|Many Afghans accuse Pakistan of backing armed groups that foment instability within their country [Reuters]
Hundreds of Afghans have taken to the streets of Kabul to condemn the recent shelling of border towns by Pakistan's army and accusing its powerful spy agency of involvement in the killing of Burhanuddin Rabbani, the country's influential former president.
Sunday's protest came amid heightened tensions between the neighbours, with Afghan officials blaming Pakistan's Inter-Services Intelligence (ISI) and the Taliban's senior leadership over Rabbani's assassination last month.
Rabbani, who was head of a peace council tasked with trying to reach a negotiated settlement to the 10-year war, was killed at his Kabul home on September 20 by a suicide bomber who claimed to be carrying a message of peace from the Taliban leadership.
Angry protesters, gathered under tight security, chanted "Death to Pakistan" and "Death to ISI".
"Pakistan and its ISI must stop interfering in Afghanistan. Our patience is running out," said Daoud Kodamani, a 22-year-old university student.
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"Fighting our country's enemies is nothing new for Afghans and Pakistan is another enemy to fight with," he said.
Many Afghans have long accused Pakistan and the ISI of backing armed groups to further Islamabad's own interests, which Pakistan denies.
Afghan provincial officials say Pakistan's military fired hundreds of rockets between September 21-25 in eastern Kunar and Nuristan provinces, which share a long border with lawless tribal areas inside Pakistan.
Although the shelling did not cause significant casualties, it followed more than a month of bombardments by Pakistan's military in June and July that Afghanistan said had killed at least 42 people.
Pakistan has repeatedly blamed Afghanistan for allowing armed groups to find refuge on its side of the border.
A spokesman for Hamid Karzai meanwhile said the Afghan president was reviewing his strategy for making peace with the Taliban and would reveal the next steps "very soon".
"All peace talks with the Taliban are suspended," said Siamak Herawi on Sunday. "The president will review the peace and reconciliation strategy."
Jalal Rabbani, son of Burhanuddin Rabbani, told Al Jazeera that the Taliban were "enemies of peace and we will not be sitting with them when they don't discuss peace".
On Friday, Karzai expressed frustration with senior Afghan Taliban chiefs and stressed the need to hold discussions with Pakistan to ensure security.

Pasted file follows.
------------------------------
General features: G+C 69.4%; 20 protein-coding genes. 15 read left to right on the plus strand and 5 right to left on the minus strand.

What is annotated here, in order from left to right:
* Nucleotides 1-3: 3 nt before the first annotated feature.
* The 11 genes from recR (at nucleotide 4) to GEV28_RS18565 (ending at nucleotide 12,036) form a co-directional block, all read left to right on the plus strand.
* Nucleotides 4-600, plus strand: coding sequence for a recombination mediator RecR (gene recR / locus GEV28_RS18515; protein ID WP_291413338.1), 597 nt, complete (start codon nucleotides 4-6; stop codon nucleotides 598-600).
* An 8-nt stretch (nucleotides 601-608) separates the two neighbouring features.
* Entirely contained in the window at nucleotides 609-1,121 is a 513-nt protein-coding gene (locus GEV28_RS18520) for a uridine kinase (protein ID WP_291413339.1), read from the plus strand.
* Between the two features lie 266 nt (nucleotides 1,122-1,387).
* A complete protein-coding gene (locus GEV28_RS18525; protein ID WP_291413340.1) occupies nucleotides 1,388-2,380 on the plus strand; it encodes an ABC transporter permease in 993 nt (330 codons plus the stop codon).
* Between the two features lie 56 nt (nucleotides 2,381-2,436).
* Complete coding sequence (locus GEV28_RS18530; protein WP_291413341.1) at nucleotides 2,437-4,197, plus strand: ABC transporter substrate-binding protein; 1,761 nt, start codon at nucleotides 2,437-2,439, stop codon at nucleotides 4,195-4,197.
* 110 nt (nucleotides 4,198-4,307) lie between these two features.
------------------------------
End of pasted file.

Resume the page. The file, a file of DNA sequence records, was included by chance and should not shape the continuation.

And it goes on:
"If [the Pakistanis] would like to see peace in Afghanistan, it is within their reach; and right now the world needs to convince them that the only way to proceed in Afghanistan is through peaceful manners," said Rabbani.
He also accused Pakistan of playing "double games" and purposely providing Afghans with false intelligence about armed groups.
Afghanistan's intelligence agency said on Saturday that it had handed Pakistan evidence that the Taliban's leadership plotted Rabbani's assassination on Pakistani soil.
The National Directorate of Security (NDS) said that the killing was planned in a suburb of the Pakistani city of Quetta. Pakistan denies the claim.
Meanwhile, the United States is also stepping up pressure on Pakistan to take action against the Taliban-allied Haqqani network.
Admiral Mike Mullen, chairman of the Joint Chiefs of Staff, recently charged that the Haqqani network was a "veritable arm" of Pakistan's intelligence service.
US President Barack Obama added Friday that Islamabad has "got to take care of this problem".
Jalal Rabbani told Al Jazeera that it was time the international community recognised Pakistan's role in fomenting instability in Afghanistan.
"It is time that the Security Council conveys a meeting particularly in regards to Pakistan that they are actively involving themselves in terrorism, supporting terrorism of any kind - violent, extremist," he said.
On Saturday, the NATO-led International Security Assistance Force said it had captured Haji Mali Khan, a senior Haqqani commander who is also the uncle of its de facto leader Sirajuddin Haqqani.
Source: Al Jazeera and agencies